Our mind can be our greatest asset or our greatest hindrance, ‘for as he thinks, so he is’. In other words, whatever we focus on we become.
Advertisers understand this dynamic, that’s why they bombard our senses with images of their products. If our attention is caught by what they are selling, we’ll find ourselves thinking about it; our thoughts will stir our emotions and desires. If we don’t take these thoughts captive, we will soon find ourselves pursuing the product.
Likewise, our thoughts will direct our relationships, our learning, our achievements and our lifestyle choices. Sometimes the problems we face in life are a result of our thinking. That is why we should choose our thoughts carefully. If we focus on the things that irritate us about the people around us we will experience conflict and a breakdown in our friendships. If we allow our thoughts to centre on our lack of ability or our fear, we won’t succeed.
Children, like adults, often struggle with their thinking. They find themselves in a negative loop. They allow a constant barrage of negative self-talk to direct them. ‘I can’t do this…, It’s too hard, I never get it right, They’re always better than me, It’s not fair, They’re annoying me, Why can’t I…, I hate this, This is boring’. Often, children and adults alike, entertain thoughts about themselves and others that are not true. Agreeing with our wrongful thoughts and with those expressed by others is destructive to ourselves and healthy, honouring relationships with others.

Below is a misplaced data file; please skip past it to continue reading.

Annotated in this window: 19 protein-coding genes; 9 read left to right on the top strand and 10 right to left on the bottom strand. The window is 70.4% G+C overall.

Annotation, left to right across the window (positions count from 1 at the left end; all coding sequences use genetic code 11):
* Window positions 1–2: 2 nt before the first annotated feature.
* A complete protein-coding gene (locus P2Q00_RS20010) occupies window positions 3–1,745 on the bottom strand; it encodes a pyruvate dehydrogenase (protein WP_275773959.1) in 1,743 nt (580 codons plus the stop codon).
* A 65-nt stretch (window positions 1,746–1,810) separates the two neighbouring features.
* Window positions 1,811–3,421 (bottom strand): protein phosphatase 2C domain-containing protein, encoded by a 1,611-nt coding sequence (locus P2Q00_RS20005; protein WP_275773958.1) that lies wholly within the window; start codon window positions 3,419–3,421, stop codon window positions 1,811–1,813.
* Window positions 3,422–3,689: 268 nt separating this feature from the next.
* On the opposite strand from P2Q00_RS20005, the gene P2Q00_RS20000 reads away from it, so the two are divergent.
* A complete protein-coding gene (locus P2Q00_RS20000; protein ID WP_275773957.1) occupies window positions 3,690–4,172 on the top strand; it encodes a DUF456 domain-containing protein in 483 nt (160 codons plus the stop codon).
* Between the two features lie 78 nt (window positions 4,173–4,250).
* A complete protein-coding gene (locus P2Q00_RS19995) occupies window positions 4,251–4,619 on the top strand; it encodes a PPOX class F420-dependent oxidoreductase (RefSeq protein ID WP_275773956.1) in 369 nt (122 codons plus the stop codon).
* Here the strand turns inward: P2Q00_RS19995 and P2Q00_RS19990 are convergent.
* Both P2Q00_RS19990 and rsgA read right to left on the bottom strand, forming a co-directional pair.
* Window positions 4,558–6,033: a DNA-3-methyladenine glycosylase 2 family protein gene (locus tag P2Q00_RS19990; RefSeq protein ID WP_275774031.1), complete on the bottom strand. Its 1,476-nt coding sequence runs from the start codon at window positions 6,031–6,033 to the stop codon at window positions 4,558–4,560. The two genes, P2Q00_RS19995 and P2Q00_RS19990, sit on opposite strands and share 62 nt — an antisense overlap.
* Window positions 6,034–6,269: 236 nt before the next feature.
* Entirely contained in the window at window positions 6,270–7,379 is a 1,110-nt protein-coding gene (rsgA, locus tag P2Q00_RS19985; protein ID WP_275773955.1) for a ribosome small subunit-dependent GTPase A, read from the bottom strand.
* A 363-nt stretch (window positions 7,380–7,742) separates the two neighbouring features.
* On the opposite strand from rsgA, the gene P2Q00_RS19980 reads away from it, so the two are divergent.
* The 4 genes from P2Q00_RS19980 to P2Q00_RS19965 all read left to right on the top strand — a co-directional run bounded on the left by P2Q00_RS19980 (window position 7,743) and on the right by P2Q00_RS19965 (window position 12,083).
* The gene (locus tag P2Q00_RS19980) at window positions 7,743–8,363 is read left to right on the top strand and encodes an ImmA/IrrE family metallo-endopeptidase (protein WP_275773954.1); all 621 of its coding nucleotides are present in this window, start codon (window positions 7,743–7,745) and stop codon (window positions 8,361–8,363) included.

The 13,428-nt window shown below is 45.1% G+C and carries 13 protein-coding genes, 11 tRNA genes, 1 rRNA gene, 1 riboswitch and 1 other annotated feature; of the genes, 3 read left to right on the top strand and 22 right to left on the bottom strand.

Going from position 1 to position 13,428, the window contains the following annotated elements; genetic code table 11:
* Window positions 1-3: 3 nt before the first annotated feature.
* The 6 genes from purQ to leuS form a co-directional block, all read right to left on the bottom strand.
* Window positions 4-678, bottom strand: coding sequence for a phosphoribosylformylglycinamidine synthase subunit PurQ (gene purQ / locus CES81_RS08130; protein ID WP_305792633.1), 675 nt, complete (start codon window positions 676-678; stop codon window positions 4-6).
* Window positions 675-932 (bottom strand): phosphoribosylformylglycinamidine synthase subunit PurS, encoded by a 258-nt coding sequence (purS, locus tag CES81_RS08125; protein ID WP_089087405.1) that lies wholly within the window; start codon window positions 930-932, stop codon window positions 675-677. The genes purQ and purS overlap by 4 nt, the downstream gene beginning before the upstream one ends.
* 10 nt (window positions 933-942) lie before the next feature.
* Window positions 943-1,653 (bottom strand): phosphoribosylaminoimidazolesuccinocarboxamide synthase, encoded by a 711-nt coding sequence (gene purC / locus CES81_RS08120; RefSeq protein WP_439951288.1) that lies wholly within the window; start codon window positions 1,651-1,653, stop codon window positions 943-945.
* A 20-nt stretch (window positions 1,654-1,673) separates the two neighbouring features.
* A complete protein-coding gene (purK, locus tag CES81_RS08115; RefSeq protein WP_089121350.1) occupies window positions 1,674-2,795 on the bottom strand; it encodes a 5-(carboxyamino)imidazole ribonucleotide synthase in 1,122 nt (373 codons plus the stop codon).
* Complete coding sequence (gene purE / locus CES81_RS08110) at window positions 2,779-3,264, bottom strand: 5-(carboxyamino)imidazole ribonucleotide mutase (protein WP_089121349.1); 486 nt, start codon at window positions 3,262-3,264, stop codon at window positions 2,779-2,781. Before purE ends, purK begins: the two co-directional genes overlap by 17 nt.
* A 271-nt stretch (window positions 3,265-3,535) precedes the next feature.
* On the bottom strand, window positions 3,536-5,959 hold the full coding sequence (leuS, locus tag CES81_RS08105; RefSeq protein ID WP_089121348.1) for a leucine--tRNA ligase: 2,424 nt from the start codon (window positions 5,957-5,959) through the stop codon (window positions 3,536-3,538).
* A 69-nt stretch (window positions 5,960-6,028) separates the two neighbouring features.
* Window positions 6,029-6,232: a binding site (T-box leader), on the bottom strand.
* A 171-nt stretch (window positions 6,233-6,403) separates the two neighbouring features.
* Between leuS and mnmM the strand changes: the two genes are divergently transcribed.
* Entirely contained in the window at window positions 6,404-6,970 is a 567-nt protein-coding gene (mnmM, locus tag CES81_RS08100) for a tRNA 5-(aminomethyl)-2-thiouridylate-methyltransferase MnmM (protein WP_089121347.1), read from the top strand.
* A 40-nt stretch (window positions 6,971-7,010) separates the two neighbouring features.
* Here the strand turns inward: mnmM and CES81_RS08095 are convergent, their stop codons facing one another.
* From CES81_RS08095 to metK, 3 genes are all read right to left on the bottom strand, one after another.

Habits of Mind that are positive and life-giving need to be developed early and practised throughout our lives. For most of us, it doesn’t come easy, but the rewards are well worth the persistence in developing right thinking. The rewards will be evident in better relationships, more confidence, fewer tummy aches, headaches and miserable days.
One of the habits of mind that we teach students to develop is the ability to ‘think about their thinking’, (metacognition). Being aware of their thoughts, recognising them, and knowing when to take hold of them, when to discard them and when to let them pass through without attention is very important to our wellbeing.
Helping students learn to ‘self-regulate’ which means to recognise the state of mind they are in, and whether their thoughts are true and helpful empowers them to take control of their wellbeing and to be proactive in creating the environment in which they can thrive.
Finally, whatever is true, whatever is honourable, whatever is fair, whatever is pure, whatever is acceptable, whatever is commendable, if there is anything of excellence and if there is anything praiseworthy- keep thinking about these things.